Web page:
Being a member of the Blogging community has a major upside. It allows me to have direct contact with a great many other Internet users; many more than I would have the opportunity to communicate with, in any other way.
One of the benefits is the real life issues that other users are dealing with, come to my attention quickly. Overwhelmingly, these issues and experiences are positive, but given the current state of Internet security the negative issues that affect Internet users are an unavoidably part of the package.
Over the last year or so, I have written 40 or more articles concerning rogue security software. Here’s why.
Rogue security software uses malware, or malicious tools, to advertise or install itself on an unaware user’s computer. After installation, false positives; fake or false malware detection warnings in a computer scan, is the primary method used to convince the unlucky user to purchase the product.
After all, a dialogue box that states “WARNING! Your computer is infected with spyware! – Buy [XYZ] to remove it!” is a powerful motivator. Clicking on the OK button takes the user to the product download site.
To make matters worst, the installation of rogue security software frequently leads to a critically disabled PC, or in the worst case scenario, allows hackers access to important personal and financial information.
So what does this mean to real people; people like you and me? Let me share with you the following factual stories on the impact that rogue software has on people, brought to my attention by the very people who have been victimized:
Victim #1 - “What do you do if you were duped into buying the XP Antivirus software? Should I take any precautions such as canceling credit card and/or email passwords etc.? Is my home edition of avast! 4.8 Antivirus enough to keep me safe from bogus and/or rogue software???? Please help…my computer is my life! Thank you”.
Victim #2 - “Unfortunately I fell for the “virus attack” after trying to remove it, gave in and bought the XPAntivirus. They charged me not only for what I had bought but charged me again, $ 78.83 for something which I hadn’t ordered, nor ever received. It was a nightmare trying to get in touch with anybody, and I finally connected with a guy with an accent, who told me to E-mail the billing service re: my problem. I wrote them tried to call, it’s been a week, and they still won’t contact me to clarify what occurred. I printed off a purchase order from them when I bought the XP which verifies what I received. Anybody know what state their in, I’ll notify the states attorneys office. These people are crooks”.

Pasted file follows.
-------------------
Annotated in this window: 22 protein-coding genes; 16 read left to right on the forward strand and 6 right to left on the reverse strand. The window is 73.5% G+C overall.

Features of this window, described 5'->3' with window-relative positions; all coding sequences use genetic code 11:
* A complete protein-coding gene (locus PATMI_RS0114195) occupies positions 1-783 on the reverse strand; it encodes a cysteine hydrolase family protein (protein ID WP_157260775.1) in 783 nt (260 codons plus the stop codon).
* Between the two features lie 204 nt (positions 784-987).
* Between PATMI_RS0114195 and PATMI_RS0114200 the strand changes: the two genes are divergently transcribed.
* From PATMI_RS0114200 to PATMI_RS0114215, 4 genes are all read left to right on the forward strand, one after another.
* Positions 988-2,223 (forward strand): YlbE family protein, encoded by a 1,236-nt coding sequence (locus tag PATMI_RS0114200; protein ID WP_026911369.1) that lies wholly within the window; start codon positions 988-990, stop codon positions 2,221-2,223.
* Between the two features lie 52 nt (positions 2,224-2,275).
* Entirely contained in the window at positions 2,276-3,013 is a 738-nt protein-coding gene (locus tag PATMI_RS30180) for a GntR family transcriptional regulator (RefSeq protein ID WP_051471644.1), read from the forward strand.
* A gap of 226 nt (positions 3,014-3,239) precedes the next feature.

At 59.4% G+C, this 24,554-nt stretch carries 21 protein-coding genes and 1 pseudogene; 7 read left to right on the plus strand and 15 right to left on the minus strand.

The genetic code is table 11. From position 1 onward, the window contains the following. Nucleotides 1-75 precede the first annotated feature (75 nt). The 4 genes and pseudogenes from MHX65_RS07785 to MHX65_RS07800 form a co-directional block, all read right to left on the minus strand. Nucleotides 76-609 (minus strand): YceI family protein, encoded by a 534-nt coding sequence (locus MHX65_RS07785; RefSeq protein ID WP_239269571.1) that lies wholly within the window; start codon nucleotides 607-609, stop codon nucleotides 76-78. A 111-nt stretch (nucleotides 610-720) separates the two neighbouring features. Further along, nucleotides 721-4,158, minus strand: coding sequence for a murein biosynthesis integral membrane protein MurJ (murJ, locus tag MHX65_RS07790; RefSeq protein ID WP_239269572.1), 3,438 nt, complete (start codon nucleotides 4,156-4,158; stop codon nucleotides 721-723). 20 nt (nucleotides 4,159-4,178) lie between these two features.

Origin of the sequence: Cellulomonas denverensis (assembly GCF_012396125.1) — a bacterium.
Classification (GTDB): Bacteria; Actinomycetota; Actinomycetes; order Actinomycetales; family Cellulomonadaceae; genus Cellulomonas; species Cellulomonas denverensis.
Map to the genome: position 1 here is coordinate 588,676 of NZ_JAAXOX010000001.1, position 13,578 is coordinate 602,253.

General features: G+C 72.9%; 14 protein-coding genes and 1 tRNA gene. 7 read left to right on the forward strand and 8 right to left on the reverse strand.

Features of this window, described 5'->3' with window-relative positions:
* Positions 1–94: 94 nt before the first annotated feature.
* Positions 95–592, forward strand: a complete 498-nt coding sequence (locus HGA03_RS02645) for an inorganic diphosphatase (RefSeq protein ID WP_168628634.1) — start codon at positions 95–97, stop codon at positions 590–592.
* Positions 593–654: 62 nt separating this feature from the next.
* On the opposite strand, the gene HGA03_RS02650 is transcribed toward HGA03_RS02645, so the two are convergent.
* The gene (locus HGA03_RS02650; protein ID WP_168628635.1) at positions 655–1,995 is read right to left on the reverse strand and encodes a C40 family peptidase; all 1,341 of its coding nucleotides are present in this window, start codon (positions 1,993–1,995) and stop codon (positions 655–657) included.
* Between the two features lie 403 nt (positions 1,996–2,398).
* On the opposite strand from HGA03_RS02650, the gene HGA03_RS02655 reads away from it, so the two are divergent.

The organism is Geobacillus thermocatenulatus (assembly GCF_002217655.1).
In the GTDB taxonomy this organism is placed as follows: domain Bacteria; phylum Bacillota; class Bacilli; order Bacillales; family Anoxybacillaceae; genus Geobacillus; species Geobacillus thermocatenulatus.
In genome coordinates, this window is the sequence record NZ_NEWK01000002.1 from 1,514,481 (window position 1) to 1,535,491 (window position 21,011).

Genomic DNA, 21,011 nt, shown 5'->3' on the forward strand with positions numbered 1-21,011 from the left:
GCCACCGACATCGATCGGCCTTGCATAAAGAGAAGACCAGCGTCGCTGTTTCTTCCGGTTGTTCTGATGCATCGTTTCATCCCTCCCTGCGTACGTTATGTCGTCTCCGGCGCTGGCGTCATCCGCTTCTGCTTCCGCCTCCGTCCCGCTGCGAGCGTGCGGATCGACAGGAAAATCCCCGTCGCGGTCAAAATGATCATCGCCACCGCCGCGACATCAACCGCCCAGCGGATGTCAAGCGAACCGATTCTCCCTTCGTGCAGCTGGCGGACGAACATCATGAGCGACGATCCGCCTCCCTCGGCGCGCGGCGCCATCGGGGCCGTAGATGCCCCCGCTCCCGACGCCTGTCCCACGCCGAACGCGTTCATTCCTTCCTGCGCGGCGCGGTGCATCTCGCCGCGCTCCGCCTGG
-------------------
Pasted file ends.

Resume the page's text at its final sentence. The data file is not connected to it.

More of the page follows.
If you are a new computer user or relatively inexperienced on the Internet then the following recommendations are for you.
A good partial solution to the problem is to ensure you have installed, and are running, an anti-malware application such as ThreatFire, free from PC Tools. This type of program operates using heuristics, or behavioral analysis, to identify newer threats.
As well, Malwarebytes, a reliable anti-malware company has created a free application, RogueRemover to help you remove rogue software and to help keep you safe and secure.
A further resource worth noting is the Bleeping Computer web site where help is available for many computer related problems, including the removal of rogue software.
The following recommendations are repeated particularly for new or inexperienced users.
What you can do to reduce the chances of infecting your system with rogue security software.
Be careful in downloading freeware or shareware programs. Spyware is occasionally concealed in these programs. Download this type of program only through reputable web sites such as Download.com, or sites that you know to be safe.
Consider carefully the inherent risks attached to peer-to-peer (P2P), or file sharing applications.
Install an Internet Browser add-on that provides protection against questionable or unsafe websites. My personal favorite is Web of Trust, an Internet Explorer/FireFox add-on that offers substantial protection against questionable or unsafe websites.
Do not click on unsolicited invitations to download software of any kind.
Additional precautions you can take to protect your computer system:
When surfing the web: Stop. Think. Click
Don’t open unknown email attachments
Don’t run programs of unknown origin
Disable hidden filename extensions
Keep all applications (including your operating system) patched
Turn off your computer or disconnect from the network when not in use
Disable scripting features in email programs
Make regular backups of critical data
Make a boot disk in case your computer is damaged or compromised
Turn off file and printer sharing on the computer.
Install a personal firewall on the computer.
Install anti-virus/anti-spyware software and ensure it is configured to automatically update when you are connected to the Internet
Ensure the anti-virus software scans all e-mail attachments